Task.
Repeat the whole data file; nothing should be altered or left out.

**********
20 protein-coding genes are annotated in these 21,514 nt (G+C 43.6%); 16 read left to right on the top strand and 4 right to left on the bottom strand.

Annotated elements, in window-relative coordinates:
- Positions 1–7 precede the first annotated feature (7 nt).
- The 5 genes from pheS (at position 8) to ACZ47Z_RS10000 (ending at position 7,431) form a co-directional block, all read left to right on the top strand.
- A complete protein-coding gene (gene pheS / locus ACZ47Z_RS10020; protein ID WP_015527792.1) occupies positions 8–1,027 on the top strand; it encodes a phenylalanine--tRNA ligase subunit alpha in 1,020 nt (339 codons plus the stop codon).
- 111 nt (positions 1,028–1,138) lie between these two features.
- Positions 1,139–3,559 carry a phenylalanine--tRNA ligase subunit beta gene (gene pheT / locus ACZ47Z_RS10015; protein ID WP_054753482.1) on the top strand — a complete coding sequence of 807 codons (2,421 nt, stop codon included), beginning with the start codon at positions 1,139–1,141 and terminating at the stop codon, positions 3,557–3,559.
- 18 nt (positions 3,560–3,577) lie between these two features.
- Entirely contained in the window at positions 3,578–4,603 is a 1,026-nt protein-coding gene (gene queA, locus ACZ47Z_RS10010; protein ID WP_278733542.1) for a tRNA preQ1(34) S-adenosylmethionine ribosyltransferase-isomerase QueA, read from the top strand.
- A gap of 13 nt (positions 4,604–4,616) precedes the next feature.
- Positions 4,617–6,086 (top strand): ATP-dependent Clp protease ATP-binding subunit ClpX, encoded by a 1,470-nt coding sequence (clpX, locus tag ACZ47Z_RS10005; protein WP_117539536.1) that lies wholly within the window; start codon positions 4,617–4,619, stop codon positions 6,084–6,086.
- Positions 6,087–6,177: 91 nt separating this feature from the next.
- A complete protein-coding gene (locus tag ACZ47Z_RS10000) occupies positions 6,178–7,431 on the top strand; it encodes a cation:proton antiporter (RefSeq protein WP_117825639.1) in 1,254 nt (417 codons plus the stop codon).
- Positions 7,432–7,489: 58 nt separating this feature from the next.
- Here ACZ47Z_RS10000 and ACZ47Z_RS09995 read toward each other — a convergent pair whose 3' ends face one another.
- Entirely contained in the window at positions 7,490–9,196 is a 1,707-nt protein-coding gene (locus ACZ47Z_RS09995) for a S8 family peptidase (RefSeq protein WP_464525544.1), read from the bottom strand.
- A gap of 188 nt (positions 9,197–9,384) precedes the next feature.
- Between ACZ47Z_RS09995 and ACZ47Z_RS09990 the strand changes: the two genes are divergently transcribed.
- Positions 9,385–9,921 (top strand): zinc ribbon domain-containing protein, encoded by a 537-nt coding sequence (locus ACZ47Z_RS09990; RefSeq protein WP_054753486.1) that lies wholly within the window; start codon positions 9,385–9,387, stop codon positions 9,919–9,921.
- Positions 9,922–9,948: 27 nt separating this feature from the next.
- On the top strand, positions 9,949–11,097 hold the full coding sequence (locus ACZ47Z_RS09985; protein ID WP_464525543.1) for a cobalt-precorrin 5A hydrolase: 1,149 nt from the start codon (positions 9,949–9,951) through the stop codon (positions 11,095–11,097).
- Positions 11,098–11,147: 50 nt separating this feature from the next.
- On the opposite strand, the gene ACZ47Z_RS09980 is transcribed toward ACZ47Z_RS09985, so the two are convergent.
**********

20 protein-coding genes are annotated in these 21,514 nt (G+C 43.6%); 16 read left to right on the top strand and 4 right to left on the bottom strand.

Annotated elements, in window-relative coordinates:
- Positions 1–7 precede the first annotated feature (7 nt).
- The 5 genes from pheS (at position 8) to ACZ47Z_RS10000 (ending at position 7,431) form a co-directional block, all read left to right on the top strand.
- A complete protein-coding gene (gene pheS / locus ACZ47Z_RS10020; protein ID WP_015527792.1) occupies positions 8–1,027 on the top strand; it encodes a phenylalanine--tRNA ligase subunit alpha in 1,020 nt (339 codons plus the stop codon).
- 111 nt (positions 1,028–1,138) lie between these two features.
- Positions 1,139–3,559 carry a phenylalanine--tRNA ligase subunit beta gene (gene pheT / locus ACZ47Z_RS10015; protein ID WP_054753482.1) on the top strand — a complete coding sequence of 807 codons (2,421 nt, stop codon included), beginning with the start codon at positions 1,139–1,141 and terminating at the stop codon, positions 3,557–3,559.
- 18 nt (positions 3,560–3,577) lie between these two features.
- Entirely contained in the window at positions 3,578–4,603 is a 1,026-nt protein-coding gene (gene queA, locus ACZ47Z_RS10010; protein ID WP_278733542.1) for a tRNA preQ1(34) S-adenosylmethionine ribosyltransferase-isomerase QueA, read from the top strand.
- A gap of 13 nt (positions 4,604–4,616) precedes the next feature.
- Positions 4,617–6,086 (top strand): ATP-dependent Clp protease ATP-binding subunit ClpX, encoded by a 1,470-nt coding sequence (clpX, locus tag ACZ47Z_RS10005; protein WP_117539536.1) that lies wholly within the window; start codon positions 4,617–4,619, stop codon positions 6,084–6,086.
- Positions 6,087–6,177: 91 nt separating this feature from the next.
- A complete protein-coding gene (locus tag ACZ47Z_RS10000) occupies positions 6,178–7,431 on the top strand; it encodes a cation:proton antiporter (RefSeq protein WP_117825639.1) in 1,254 nt (417 codons plus the stop codon).
- Positions 7,432–7,489: 58 nt separating this feature from the next.
- Here ACZ47Z_RS10000 and ACZ47Z_RS09995 read toward each other — a convergent pair whose 3' ends face one another.
- Entirely contained in the window at positions 7,490–9,196 is a 1,707-nt protein-coding gene (locus ACZ47Z_RS09995) for a S8 family peptidase (RefSeq protein WP_464525544.1), read from the bottom strand.
- A gap of 188 nt (positions 9,197–9,384) precedes the next feature.
- Between ACZ47Z_RS09995 and ACZ47Z_RS09990 the strand changes: the two genes are divergently transcribed.
- Positions 9,385–9,921 (top strand): zinc ribbon domain-containing protein, encoded by a 537-nt coding sequence (locus ACZ47Z_RS09990; RefSeq protein WP_054753486.1) that lies wholly within the window; start codon positions 9,385–9,387, stop codon positions 9,919–9,921.
- Positions 9,922–9,948: 27 nt separating this feature from the next.
- On the top strand, positions 9,949–11,097 hold the full coding sequence (locus ACZ47Z_RS09985; protein ID WP_464525543.1) for a cobalt-precorrin 5A hydrolase: 1,149 nt from the start codon (positions 9,949–9,951) through the stop codon (positions 11,095–11,097).
- Positions 11,098–11,147: 50 nt separating this feature from the next.
- On the opposite strand, the gene ACZ47Z_RS09980 is transcribed toward ACZ47Z_RS09985, so the two are convergent.